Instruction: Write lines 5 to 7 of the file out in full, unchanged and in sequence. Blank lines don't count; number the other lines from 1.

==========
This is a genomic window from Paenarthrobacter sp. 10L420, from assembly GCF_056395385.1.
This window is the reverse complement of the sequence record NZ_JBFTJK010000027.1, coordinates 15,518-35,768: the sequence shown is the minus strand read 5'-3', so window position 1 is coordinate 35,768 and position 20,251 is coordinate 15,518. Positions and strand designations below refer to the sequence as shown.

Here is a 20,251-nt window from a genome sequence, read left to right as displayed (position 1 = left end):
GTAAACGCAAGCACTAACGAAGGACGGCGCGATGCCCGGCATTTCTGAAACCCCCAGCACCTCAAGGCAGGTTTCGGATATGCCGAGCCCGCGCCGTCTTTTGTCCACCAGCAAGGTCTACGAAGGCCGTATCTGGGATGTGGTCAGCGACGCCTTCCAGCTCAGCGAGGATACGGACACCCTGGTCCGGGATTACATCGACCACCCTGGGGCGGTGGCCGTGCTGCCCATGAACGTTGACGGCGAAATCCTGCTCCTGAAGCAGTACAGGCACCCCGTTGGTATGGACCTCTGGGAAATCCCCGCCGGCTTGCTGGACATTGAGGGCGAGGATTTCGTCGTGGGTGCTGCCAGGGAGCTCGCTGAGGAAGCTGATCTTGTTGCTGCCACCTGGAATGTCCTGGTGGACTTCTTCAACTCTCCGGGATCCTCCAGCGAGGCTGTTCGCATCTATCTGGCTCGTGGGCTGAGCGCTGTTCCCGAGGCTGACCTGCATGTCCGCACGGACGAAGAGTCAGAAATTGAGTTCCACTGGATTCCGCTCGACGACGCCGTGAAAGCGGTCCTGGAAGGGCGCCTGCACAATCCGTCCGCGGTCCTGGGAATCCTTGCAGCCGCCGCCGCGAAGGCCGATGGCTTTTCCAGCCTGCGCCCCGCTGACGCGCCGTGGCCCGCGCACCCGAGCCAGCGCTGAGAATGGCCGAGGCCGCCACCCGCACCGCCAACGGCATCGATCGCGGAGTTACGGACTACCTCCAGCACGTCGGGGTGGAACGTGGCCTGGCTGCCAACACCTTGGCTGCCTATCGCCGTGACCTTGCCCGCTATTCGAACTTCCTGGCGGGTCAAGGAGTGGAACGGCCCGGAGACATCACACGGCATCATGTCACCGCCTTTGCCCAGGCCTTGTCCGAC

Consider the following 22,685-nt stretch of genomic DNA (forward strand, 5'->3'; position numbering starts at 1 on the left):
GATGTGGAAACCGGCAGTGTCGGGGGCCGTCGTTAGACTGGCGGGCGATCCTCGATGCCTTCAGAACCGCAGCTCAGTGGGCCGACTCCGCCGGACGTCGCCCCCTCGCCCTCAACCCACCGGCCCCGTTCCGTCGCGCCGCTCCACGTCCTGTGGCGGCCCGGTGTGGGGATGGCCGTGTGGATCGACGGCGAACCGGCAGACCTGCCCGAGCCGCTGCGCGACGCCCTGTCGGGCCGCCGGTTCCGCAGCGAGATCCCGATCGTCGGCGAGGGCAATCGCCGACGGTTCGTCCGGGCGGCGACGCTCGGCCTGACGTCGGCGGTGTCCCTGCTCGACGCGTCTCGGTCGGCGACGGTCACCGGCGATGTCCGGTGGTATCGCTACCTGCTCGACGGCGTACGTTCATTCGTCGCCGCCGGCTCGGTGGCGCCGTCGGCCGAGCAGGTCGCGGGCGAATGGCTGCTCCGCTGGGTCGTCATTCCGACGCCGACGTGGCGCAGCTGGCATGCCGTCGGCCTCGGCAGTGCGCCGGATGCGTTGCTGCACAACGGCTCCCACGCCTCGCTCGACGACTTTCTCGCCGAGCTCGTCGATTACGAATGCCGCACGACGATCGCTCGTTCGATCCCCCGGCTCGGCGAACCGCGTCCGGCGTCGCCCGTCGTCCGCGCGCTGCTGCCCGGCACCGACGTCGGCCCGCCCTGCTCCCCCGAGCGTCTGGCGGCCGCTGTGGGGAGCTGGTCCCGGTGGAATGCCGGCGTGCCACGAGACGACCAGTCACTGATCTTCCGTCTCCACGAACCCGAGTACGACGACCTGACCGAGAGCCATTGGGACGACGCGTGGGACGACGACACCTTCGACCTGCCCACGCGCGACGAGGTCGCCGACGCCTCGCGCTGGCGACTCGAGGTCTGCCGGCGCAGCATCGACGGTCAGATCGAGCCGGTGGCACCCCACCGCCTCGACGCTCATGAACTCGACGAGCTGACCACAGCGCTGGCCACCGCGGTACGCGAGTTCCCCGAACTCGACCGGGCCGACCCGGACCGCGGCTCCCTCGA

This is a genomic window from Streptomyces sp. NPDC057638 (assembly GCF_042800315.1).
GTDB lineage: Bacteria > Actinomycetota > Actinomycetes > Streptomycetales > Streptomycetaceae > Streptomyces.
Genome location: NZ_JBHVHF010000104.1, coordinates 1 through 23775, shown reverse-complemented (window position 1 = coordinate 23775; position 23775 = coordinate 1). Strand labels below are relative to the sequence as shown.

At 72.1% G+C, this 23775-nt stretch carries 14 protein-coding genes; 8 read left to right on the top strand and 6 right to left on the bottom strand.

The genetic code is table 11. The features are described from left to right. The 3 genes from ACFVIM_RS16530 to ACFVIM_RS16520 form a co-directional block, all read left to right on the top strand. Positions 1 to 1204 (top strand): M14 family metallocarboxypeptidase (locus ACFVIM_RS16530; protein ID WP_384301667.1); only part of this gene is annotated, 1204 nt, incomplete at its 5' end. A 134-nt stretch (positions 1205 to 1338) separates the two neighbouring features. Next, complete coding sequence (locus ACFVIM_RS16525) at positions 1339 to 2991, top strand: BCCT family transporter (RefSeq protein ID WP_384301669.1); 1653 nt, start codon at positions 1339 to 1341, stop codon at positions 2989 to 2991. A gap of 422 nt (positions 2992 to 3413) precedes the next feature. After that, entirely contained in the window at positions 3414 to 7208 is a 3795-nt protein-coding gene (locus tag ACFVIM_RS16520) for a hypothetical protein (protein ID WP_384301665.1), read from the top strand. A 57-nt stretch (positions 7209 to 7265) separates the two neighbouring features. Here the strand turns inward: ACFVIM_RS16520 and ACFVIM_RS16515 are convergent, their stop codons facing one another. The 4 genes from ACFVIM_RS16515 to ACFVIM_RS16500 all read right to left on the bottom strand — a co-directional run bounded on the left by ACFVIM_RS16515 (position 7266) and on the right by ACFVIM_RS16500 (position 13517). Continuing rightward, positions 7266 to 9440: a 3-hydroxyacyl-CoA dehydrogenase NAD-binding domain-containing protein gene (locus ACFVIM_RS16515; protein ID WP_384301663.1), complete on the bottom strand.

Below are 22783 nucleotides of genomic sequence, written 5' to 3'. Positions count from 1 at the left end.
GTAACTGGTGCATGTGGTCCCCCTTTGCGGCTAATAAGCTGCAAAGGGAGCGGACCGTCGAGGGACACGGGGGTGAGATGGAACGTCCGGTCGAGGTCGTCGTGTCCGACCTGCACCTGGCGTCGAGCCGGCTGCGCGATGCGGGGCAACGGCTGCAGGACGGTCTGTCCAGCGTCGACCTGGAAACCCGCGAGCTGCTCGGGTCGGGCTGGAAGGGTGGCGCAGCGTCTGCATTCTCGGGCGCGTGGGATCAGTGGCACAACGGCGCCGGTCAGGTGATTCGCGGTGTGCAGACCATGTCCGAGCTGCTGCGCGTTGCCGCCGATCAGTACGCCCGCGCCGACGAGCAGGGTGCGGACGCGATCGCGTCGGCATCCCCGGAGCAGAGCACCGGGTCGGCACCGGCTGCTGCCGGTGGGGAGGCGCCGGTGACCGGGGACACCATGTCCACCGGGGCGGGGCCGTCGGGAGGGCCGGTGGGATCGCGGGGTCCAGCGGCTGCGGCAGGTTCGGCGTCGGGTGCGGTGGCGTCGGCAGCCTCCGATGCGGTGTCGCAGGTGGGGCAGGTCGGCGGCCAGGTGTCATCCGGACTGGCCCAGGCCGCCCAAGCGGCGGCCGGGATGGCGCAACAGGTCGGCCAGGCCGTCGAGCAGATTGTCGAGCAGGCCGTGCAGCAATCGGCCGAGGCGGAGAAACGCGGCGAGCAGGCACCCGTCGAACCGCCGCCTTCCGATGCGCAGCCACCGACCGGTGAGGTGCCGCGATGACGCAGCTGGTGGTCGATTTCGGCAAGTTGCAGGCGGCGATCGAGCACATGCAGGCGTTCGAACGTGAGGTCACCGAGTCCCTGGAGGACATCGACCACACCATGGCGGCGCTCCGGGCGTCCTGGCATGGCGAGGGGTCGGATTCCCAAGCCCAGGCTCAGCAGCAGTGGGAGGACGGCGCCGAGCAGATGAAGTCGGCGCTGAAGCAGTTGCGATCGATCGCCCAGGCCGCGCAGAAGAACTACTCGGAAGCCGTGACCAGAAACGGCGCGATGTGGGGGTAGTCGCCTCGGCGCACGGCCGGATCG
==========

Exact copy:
Consider the following 22,685-nt stretch of genomic DNA (forward strand, 5'->3'; position numbering starts at 1 on the left):
GATGTGGAAACCGGCAGTGTCGGGGGCCGTCGTTAGACTGGCGGGCGATCCTCGATGCCTTCAGAACCGCAGCTCAGTGGGCCGACTCCGCCGGACGTCGCCCCCTCGCCCTCAACCCACCGGCCCCGTTCCGTCGCGCCGCTCCACGTCCTGTGGCGGCCCGGTGTGGGGATGGCCGTGTGGATCGACGGCGAACCGGCAGACCTGCCCGAGCCGCTGCGCGACGCCCTGTCGGGCCGCCGGTTCCGCAGCGAGATCCCGATCGTCGGCGAGGGCAATCGCCGACGGTTCGTCCGGGCGGCGACGCTCGGCCTGACGTCGGCGGTGTCCCTGCTCGACGCGTCTCGGTCGGCGACGGTCACCGGCGATGTCCGGTGGTATCGCTACCTGCTCGACGGCGTACGTTCATTCGTCGCCGCCGGCTCGGTGGCGCCGTCGGCCGAGCAGGTCGCGGGCGAATGGCTGCTCCGCTGGGTCGTCATTCCGACGCCGACGTGGCGCAGCTGGCATGCCGTCGGCCTCGGCAGTGCGCCGGATGCGTTGCTGCACAACGGCTCCCACGCCTCGCTCGACGACTTTCTCGCCGAGCTCGTCGATTACGAATGCCGCACGACGATCGCTCGTTCGATCCCCCGGCTCGGCGAACCGCGTCCGGCGTCGCCCGTCGTCCGCGCGCTGCTGCCCGGCACCGACGTCGGCCCGCCCTGCTCCCCCGAGCGTCTGGCGGCCGCTGTGGGGAGCTGGTCCCGGTGGAATGCCGGCGTGCCACGAGACGACCAGTCACTGATCTTCCGTCTCCACGAACCCGAGTACGACGACCTGACCGAGAGCCATTGGGACGACGCGTGGGACGACGACACCTTCGACCTGCCCACGCGCGACGAGGTCGCCGACGCCTCGCGCTGGCGACTCGAGGTCTGCCGGCGCAGCATCGACGGTCAGATCGAGCCGGTGGCACCCCACCGCCTCGACGCTCATGAACTCGACGAGCTGACCACAGCGCTGGCCACCGCGGTACGCGAGTTCCCCGAACTCGACCGGGCCGACCCGGACCGCGGCTCCCTCGA

This is a genomic window from Streptomyces sp. NPDC057638 (assembly GCF_042800315.1).